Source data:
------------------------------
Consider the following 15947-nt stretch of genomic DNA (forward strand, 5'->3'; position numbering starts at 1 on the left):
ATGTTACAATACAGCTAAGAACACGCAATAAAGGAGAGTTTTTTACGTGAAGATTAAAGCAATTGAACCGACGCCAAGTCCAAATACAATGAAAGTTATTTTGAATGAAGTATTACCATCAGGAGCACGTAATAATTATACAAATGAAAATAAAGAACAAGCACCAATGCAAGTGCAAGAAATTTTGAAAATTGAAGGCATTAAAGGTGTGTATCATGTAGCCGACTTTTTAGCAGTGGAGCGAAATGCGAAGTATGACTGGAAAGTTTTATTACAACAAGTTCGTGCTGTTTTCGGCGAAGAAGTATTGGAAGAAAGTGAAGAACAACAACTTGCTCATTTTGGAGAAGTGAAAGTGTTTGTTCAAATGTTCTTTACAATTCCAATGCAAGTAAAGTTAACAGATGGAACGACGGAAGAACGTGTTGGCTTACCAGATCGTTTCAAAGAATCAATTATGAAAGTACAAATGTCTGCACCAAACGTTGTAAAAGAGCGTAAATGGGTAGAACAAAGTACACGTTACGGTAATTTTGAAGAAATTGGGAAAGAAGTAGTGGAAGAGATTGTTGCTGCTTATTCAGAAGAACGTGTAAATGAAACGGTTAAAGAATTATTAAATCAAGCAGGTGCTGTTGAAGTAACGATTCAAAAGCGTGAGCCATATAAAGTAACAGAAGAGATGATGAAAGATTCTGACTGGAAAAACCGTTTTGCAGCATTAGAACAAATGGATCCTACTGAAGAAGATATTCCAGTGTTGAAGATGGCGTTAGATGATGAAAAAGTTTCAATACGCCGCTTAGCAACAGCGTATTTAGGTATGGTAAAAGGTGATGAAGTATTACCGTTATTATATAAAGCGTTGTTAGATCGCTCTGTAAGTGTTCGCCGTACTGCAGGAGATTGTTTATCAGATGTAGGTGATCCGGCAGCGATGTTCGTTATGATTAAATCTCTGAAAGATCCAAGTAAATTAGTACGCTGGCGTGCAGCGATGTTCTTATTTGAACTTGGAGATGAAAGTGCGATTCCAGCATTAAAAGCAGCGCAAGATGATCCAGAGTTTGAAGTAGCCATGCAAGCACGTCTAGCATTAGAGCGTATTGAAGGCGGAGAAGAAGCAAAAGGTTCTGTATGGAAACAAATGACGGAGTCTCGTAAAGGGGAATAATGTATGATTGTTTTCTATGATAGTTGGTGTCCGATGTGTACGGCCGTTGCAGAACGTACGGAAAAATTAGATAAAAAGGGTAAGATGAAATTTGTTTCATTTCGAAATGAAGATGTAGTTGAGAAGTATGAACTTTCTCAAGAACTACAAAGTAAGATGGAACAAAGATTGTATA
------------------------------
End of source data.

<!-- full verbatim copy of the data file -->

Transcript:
Consider the following 15947-nt stretch of genomic DNA (forward strand, 5'->3'; position numbering starts at 1 on the left):
ATGTTACAATACAGCTAAGAACACGCAATAAAGGAGAGTTTTTTACGTGAAGATTAAAGCAATTGAACCGACGCCAAGTCCAAATACAATGAAAGTTATTTTGAATGAAGTATTACCATCAGGAGCACGTAATAATTATACAAATGAAAATAAAGAACAAGCACCAATGCAAGTGCAAGAAATTTTGAAAATTGAAGGCATTAAAGGTGTGTATCATGTAGCCGACTTTTTAGCAGTGGAGCGAAATGCGAAGTATGACTGGAAAGTTTTATTACAACAAGTTCGTGCTGTTTTCGGCGAAGAAGTATTGGAAGAAAGTGAAGAACAACAACTTGCTCATTTTGGAGAAGTGAAAGTGTTTGTTCAAATGTTCTTTACAATTCCAATGCAAGTAAAGTTAACAGATGGAACGACGGAAGAACGTGTTGGCTTACCAGATCGTTTCAAAGAATCAATTATGAAAGTACAAATGTCTGCACCAAACGTTGTAAAAGAGCGTAAATGGGTAGAACAAAGTACACGTTACGGTAATTTTGAAGAAATTGGGAAAGAAGTAGTGGAAGAGATTGTTGCTGCTTATTCAGAAGAACGTGTAAATGAAACGGTTAAAGAATTATTAAATCAAGCAGGTGCTGTTGAAGTAACGATTCAAAAGCGTGAGCCATATAAAGTAACAGAAGAGATGATGAAAGATTCTGACTGGAAAAACCGTTTTGCAGCATTAGAACAAATGGATCCTACTGAAGAAGATATTCCAGTGTTGAAGATGGCGTTAGATGATGAAAAAGTTTCAATACGCCGCTTAGCAACAGCGTATTTAGGTATGGTAAAAGGTGATGAAGTATTACCGTTATTATATAAAGCGTTGTTAGATCGCTCTGTAAGTGTTCGCCGTACTGCAGGAGATTGTTTATCAGATGTAGGTGATCCGGCAGCGATGTTCGTTATGATTAAATCTCTGAAAGATCCAAGTAAATTAGTACGCTGGCGTGCAGCGATGTTCTTATTTGAACTTGGAGATGAAAGTGCGATTCCAGCATTAAAAGCAGCGCAAGATGATCCAGAGTTTGAAGTAGCCATGCAAGCACGTCTAGCATTAGAGCGTATTGAAGGCGGAGAAGAAGCAAAAGGTTCTGTATGGAAACAAATGACGGAGTCTCGTAAAGGGGAATAATGTATGATTGTTTTCTATGATAGTTGGTGTCCGATGTGTACGGCCGTTGCAGAACGTACGGAAAAATTAGATAAAAAGGGTAAGATGAAATTTGTTTCATTTCGAAATGAAGATGTAGTTGAGAAGTATGAACTTTCTCAAGAACTACAAAGTAAGATGGAACAAAGATTGTATA